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2:19 am - Saturday January 22, 2022

Ethiopia’s Civil War Transforms Regional and Great Power Frameworks Analysis. (By Gregory R. Copley)

 

Ethiopia’s Civil War Transforms Regional and Great Power Frameworks

Analysis. By Gregory R. Copley, Editor, GIS/Defense & Foreign Affairs. 

 

Ethiopia’s highly-volatile civil war and the associated Nile River geopolitics increasingly draw in regional and great powers in ways which may yet undermine the US/Western position in the Middle East/Horn of Africa. 

It has already opened the scope for a revival of Russian and People’s Republic of China (PRC) positions dominating the Red Sea/Suez sea lane.

Ethiopia’s Government had, by the second week of December 2021, essentially turned the tide in the civil war initiated by the marxist Tigré Popular Liberation Front (TPLF). But the war is far from over, and the TPLF still has considerable firepower, funds, and foreign support available to it.

Government and civilian casualties seem likely to continue to mount as the TPLF attempts its fighting retreat through the mountain passes of the Amhara and Tigrean regions to the Tigrean capital, Mekele.

The question facing the Government in Addis Ababa, however, is how it will, in the future, regain the trust of the Tigrean people who have paid a price for the Government onslaught against the TPLF, even though the TPLF was the one which had re-started its separatist war to break Tigré from Ethiopia. Moreover, given the TPLF’s brutal suppression of non-Tigreans during its quarter century of control of the Ethiopian Government (until 2018), it is equally difficult to get non-Tigreans to trust Tigreans.

As well, the Government faces the challenge of rebuilding those parts of Ethiopia ravaged by the TPLF and its allies over the past year. This it must do without any Western momentum toward providing true reconstruction aid, bearing in mind the constant Washington mantra that the TPLF was the victim and the areas ravaged by the rebels were somehow the perpetrators.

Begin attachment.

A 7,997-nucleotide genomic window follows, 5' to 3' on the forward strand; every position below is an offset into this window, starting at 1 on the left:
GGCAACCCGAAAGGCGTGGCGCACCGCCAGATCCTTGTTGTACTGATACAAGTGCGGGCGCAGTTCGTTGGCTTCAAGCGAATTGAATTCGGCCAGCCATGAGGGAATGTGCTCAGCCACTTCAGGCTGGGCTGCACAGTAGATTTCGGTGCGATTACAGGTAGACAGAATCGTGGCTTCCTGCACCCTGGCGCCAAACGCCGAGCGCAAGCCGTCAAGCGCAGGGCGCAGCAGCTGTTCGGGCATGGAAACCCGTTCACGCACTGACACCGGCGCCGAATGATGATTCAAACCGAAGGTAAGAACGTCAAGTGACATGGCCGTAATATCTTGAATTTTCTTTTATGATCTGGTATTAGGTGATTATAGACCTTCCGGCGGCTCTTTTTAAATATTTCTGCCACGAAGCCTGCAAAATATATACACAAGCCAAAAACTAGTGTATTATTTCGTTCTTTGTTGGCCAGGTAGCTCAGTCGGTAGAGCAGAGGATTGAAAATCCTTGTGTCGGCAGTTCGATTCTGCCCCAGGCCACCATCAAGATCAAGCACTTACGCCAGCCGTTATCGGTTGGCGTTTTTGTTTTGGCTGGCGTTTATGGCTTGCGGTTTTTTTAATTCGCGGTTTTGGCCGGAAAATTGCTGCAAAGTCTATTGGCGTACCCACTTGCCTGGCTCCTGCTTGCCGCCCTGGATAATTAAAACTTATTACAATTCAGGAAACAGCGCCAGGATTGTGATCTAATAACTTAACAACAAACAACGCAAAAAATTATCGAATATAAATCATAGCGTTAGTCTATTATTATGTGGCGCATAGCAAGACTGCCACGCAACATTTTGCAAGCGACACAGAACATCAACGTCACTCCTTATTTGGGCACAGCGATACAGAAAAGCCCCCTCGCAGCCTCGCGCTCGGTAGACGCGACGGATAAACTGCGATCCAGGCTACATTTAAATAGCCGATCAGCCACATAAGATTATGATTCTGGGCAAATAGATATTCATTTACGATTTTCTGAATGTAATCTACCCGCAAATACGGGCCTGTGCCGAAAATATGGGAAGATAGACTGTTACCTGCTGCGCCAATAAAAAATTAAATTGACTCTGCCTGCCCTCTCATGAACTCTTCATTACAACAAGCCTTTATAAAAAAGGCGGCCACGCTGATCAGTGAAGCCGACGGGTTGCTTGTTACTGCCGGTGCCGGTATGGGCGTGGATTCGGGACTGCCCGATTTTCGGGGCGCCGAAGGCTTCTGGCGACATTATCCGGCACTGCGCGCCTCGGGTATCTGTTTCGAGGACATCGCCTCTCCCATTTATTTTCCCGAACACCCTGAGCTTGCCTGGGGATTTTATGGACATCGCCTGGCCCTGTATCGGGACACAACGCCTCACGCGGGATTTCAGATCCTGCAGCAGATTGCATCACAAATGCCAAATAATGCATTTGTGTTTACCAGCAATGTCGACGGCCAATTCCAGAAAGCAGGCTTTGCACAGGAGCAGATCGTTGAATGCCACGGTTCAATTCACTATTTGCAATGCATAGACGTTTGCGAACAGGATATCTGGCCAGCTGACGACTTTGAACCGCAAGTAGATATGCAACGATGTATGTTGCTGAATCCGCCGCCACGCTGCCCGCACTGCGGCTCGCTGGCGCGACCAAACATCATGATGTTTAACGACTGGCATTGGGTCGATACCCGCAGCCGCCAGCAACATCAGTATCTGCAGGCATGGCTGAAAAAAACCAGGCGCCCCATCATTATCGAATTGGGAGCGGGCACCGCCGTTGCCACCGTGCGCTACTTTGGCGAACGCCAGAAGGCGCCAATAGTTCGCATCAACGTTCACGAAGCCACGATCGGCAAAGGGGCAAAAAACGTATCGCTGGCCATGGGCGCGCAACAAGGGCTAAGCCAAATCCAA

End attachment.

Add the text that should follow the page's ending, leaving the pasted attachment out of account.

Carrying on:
The information dominance campaign may have left a world with little interest in rebuilding Ethiopia.

So it is clear that the Government of Prime Minister Dr Abiy Ahmed Ali will need to consider novel approaches to rebuilding the concept of a united Ethiopia in the coming years. This must, if Ethiopia is to revive its foreign direct investment (FDI) drive, include the restoration of private property, something the marxist Dergue abolished when it seized power in 1974. The subsequent TPLF and Abiy governments have not reversed that fundamental block to foreign and domestic investment.

One key difference in recent fighting is that the Ethiopian Government had finally empowered the Amhara and Afar populations to fight against the TPLF, and, while these regions had been denied the opportunities of the past to build their own regional militias to the extent of the TPLF and Oromo militias, the new support for the Amhara and Afar resistance to the TPLF has brought out thousands of self-armed farmers, some with AK-47s, many more with older mid-20th Century rifles released from Government warehouses, and some equipped only with farm implements. They have surged against the TPLF troops.